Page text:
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During Asian Pacific American Heritage Month, TODAY is sharing the community’s history, pain, joy and what’s next for the AAPI movement. We will be publishing personal essays, stories, videos and specials throughout the entire month of May.
After realizing that there were few books showing stories like his, dad Bao Phi became an author, publishing children's books that inspire kids and tell the story of immigrant families in the United States.
Phi was just 4 months old when his family left Vietnam for the United States, fleeing amid the "chaos" of the Vietnam War.
"The other side was shelling the airport, trying to kill as many of us as possible as we tried to flee," Phi told TODAY's Craig Melvin.
While his family was always open about their experiences during the war, Phi said he never really understood what it meant to be a survivor until he became a father himself.
"We went to a see a doctor, and they give you a questionnaire," Phi recalled. "And one of the questions was, 'Has anyone in your family or your family line survived war?' It was like a switch had been flipped, that I was like, 'Yes. In fact, it was me.' Being a survivor of war actually had an effect on who I was, and could have an effect on my child."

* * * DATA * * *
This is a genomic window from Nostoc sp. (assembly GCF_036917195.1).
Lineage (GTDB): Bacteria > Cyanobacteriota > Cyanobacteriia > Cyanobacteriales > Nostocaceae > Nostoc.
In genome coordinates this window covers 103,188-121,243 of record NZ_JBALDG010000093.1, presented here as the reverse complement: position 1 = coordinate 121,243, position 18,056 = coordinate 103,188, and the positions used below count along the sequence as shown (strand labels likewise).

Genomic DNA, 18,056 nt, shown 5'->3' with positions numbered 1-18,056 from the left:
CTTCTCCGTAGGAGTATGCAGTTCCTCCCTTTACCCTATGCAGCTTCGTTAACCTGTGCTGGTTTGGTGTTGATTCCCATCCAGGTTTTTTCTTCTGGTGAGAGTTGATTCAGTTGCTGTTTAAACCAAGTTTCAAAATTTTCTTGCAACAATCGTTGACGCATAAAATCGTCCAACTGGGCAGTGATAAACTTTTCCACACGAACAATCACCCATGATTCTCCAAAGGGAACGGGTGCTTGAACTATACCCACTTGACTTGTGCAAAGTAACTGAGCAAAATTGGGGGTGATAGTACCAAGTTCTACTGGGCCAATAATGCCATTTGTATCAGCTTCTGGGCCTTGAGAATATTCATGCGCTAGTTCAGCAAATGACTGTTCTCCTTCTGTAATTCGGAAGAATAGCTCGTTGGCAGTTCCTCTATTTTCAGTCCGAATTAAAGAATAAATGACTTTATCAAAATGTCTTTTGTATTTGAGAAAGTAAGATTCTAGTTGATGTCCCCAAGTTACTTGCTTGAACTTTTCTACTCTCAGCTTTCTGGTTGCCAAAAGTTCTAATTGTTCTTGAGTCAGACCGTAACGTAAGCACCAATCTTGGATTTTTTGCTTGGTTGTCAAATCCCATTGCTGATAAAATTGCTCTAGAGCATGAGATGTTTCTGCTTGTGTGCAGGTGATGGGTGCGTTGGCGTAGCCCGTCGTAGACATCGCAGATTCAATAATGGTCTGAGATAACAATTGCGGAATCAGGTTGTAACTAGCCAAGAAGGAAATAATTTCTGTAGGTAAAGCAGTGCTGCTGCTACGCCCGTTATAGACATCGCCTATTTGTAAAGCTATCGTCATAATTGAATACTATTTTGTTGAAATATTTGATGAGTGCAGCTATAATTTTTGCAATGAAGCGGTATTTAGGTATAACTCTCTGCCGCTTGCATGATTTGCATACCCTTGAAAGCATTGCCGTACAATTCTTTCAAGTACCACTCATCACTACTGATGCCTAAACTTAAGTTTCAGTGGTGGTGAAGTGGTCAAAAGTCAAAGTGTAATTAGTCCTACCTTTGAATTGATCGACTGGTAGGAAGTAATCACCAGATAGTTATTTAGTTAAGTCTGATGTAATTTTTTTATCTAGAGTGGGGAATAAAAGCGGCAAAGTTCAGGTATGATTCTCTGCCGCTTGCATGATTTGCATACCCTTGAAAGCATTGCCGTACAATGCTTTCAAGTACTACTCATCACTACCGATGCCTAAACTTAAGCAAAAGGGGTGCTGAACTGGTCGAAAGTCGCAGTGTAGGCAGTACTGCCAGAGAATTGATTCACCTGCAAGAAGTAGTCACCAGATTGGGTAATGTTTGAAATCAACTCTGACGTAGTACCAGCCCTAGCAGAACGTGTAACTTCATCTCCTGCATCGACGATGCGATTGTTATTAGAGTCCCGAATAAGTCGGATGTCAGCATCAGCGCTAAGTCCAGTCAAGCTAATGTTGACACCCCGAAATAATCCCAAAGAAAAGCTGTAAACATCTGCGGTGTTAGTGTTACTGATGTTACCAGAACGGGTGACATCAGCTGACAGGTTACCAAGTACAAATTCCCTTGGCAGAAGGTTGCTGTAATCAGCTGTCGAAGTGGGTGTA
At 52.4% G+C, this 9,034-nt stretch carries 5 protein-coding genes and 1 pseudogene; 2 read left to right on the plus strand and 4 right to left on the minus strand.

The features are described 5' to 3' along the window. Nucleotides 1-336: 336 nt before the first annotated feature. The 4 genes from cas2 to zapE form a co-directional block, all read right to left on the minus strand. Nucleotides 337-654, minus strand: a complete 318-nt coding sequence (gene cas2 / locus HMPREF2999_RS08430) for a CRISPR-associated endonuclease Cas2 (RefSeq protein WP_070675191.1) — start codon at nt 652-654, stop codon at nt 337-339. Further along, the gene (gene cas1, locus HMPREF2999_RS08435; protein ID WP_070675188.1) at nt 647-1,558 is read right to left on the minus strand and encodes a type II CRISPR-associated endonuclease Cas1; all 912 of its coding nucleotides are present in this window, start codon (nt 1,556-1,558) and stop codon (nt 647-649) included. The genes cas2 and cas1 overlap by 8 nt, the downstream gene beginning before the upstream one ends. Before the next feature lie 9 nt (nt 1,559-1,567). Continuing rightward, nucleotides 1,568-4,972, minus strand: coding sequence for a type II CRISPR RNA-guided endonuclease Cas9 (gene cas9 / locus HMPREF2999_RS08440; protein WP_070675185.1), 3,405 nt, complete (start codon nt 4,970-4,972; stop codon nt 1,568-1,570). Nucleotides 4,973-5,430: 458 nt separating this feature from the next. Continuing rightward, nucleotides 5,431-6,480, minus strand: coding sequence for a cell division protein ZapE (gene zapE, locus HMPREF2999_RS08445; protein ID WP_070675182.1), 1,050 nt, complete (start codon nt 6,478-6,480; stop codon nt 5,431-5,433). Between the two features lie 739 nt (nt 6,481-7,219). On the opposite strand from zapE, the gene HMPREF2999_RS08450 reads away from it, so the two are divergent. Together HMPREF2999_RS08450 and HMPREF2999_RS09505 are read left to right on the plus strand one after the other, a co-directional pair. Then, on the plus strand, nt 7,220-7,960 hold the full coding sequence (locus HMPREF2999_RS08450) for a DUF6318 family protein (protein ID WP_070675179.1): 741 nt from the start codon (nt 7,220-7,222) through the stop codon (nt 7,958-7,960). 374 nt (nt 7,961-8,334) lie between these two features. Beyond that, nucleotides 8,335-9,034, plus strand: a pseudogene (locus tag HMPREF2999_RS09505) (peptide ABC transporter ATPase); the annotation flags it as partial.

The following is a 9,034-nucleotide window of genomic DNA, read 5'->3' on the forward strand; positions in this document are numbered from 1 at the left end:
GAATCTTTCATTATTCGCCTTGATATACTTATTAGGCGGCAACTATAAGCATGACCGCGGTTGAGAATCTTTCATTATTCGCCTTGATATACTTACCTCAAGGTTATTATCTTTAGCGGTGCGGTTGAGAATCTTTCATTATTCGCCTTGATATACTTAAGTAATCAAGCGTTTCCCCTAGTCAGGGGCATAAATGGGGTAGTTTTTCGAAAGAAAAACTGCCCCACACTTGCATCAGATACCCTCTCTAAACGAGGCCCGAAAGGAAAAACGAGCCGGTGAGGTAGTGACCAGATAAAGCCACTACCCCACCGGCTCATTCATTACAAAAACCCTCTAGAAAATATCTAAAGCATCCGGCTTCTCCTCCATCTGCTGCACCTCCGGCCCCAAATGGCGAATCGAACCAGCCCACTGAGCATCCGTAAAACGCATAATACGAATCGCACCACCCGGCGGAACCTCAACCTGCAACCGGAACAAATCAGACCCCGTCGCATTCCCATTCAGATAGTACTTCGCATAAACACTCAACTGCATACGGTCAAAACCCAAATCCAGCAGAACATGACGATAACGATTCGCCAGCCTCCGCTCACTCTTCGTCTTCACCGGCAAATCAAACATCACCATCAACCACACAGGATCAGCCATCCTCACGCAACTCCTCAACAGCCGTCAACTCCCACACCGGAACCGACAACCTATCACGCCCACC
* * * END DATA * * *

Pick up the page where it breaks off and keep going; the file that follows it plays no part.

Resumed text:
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After his child was born in 2009, Phi began to notice the lack of representation for Asian Americans and other immigrant families in children's books. He wanted his child to connect with his family, so he began writing those stories himself.
"I just really wanted something to connect my kid to their grandparents, my parents," Phi said.
His first book, "A Different Pond," received a Caldecott Honor in 2018. The story centers on a father-son fishing trip and tells the tale of refugee parents scrambling to create a better life for their children.
Now, Phi has published a second book, "Hello, Mandarin Duck." The children's book tells the story of two children and a diverse group of friends trying to help a lost duck find its way home, and showcases 18 different languages as a "love letter" to Phi's "neighborhood" and "community."
"I remember being a refugee from Vietnam and being among the first large, visible Asian populations to come to Minnesota, and that some people were very welcoming and some people very much were not," Phi said. "For me, now, raising a child in this environment, I just think that that message of kindness and inclusivity is so important for all of our kids. I think that's going to make all of us stronger, and that's why I wrote the book."
Phi said that current events influence his work just as much as his family's history does: In one scene of "Hello, Mandarin Duck," police arrive and things "get a little hairy," Craig noted while talking with Phi.
"George Floyd was murdered three blocks away from where my child went to preschool and summer school," Phi explained. "My child has expressed these fears that their grandmother, my mother, will be deported for whatever reason. For some of us, authority, for one reason or another, is a scary thing rather than a comfort. I feel somewhat responsible for having some of those moments in my children's books."
Phi said that in the end, he hopes his books help children learn to "envision a better world" for everyone.
"Let's make it normal for kids to stand up against injustice and for what's right," he said. "Let's make it normal for kids to envision a better world for all of us. Let's normalize that."